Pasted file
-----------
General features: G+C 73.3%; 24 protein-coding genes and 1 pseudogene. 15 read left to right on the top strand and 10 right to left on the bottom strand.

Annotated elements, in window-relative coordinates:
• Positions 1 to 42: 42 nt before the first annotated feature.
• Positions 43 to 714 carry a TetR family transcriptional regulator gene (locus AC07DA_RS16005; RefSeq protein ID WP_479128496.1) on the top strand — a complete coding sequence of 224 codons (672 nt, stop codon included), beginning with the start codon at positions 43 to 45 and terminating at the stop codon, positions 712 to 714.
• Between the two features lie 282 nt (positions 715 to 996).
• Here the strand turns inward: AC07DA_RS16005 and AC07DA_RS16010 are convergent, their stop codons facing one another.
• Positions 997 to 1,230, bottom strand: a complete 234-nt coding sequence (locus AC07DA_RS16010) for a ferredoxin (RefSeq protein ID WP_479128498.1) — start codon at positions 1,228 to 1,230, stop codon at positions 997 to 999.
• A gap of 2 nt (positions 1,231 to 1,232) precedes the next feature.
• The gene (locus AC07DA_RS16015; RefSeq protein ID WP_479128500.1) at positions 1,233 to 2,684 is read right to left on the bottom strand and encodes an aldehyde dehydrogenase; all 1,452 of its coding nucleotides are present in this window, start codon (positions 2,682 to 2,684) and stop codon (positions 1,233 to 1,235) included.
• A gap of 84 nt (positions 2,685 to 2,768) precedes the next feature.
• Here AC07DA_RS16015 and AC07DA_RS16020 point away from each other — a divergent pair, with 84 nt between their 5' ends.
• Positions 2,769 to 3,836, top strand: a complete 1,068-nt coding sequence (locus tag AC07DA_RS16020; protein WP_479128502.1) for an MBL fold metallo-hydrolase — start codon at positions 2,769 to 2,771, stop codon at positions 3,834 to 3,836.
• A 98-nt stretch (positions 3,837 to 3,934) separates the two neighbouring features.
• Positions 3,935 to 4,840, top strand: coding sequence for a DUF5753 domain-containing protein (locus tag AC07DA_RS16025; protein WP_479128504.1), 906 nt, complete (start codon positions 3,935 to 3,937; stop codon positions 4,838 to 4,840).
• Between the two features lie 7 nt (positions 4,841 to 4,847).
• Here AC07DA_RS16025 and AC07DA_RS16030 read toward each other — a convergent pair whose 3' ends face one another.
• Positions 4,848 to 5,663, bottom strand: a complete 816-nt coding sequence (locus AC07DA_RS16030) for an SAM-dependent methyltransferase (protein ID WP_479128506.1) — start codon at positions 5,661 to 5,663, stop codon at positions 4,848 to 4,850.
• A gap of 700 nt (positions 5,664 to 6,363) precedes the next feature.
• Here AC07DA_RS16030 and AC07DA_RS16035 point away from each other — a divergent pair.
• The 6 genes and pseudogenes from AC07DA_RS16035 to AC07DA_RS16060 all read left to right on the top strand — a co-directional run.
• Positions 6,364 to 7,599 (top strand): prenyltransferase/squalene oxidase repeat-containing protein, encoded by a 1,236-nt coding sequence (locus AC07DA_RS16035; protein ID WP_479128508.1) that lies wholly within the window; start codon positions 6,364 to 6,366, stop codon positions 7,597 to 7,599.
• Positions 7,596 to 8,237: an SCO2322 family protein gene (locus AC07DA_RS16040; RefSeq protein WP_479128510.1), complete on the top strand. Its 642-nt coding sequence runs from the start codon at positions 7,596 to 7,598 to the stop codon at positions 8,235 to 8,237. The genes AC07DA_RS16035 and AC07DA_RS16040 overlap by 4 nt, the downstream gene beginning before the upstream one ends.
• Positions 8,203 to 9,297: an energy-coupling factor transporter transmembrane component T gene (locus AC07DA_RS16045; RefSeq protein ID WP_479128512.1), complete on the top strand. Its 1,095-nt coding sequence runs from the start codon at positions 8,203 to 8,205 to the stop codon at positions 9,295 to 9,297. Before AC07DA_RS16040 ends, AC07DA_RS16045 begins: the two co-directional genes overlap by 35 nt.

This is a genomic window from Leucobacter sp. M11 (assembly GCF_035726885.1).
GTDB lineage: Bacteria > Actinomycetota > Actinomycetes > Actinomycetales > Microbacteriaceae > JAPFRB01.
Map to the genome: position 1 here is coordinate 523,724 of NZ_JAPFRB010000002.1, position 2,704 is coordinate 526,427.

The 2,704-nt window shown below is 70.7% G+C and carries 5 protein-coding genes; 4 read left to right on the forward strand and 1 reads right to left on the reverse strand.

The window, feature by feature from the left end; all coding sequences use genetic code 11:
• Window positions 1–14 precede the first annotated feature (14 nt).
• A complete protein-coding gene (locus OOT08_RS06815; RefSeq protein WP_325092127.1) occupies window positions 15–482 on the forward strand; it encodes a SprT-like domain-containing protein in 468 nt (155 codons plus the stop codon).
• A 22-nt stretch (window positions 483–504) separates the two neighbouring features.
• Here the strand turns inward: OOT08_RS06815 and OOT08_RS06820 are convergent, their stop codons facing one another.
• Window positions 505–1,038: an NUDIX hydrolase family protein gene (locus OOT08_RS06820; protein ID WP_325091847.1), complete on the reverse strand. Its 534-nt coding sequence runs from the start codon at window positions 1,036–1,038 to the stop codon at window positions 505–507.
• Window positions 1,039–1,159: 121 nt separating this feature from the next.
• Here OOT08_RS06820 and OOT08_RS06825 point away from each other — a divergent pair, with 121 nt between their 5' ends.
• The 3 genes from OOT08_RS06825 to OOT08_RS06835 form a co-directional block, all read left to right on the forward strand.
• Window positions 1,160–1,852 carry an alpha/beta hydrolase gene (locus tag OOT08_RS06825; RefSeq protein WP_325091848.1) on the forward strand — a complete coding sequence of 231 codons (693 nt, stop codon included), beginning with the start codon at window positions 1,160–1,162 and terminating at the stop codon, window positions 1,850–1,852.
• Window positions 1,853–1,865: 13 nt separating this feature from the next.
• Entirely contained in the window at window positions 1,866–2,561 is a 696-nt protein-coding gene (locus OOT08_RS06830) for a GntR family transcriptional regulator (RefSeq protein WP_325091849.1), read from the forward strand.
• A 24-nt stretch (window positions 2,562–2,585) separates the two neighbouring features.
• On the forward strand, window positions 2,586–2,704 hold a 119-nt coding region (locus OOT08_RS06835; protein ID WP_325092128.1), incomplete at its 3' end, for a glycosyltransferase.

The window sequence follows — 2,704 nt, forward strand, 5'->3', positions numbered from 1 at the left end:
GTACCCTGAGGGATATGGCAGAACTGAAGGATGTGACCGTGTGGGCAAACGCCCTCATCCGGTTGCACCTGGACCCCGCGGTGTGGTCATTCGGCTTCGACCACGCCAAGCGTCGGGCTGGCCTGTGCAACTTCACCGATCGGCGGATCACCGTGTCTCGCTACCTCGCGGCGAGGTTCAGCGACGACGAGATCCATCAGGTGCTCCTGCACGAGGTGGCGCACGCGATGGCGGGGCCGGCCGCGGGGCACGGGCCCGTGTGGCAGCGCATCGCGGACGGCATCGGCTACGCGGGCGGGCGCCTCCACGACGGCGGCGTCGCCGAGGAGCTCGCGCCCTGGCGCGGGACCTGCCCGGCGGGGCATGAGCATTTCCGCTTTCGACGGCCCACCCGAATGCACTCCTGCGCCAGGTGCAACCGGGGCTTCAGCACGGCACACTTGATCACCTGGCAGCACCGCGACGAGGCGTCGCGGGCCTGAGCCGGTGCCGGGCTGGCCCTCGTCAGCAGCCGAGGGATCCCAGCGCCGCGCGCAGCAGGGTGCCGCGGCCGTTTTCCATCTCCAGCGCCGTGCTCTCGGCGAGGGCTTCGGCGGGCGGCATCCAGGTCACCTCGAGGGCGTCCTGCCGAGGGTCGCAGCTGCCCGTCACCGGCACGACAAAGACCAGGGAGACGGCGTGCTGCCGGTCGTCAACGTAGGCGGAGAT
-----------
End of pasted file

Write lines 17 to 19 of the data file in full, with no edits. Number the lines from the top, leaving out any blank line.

• Positions 4,848 to 5,663, bottom strand: a complete 816-nt coding sequence (locus AC07DA_RS16030) for an SAM-dependent methyltransferase (protein ID WP_479128506.1) — start codon at positions 5,661 to 5,663, stop codon at positions 4,848 to 4,850.
• A gap of 700 nt (positions 5,664 to 6,363) precedes the next feature.
• Here AC07DA_RS16030 and AC07DA_RS16035 point away from each other — a divergent pair.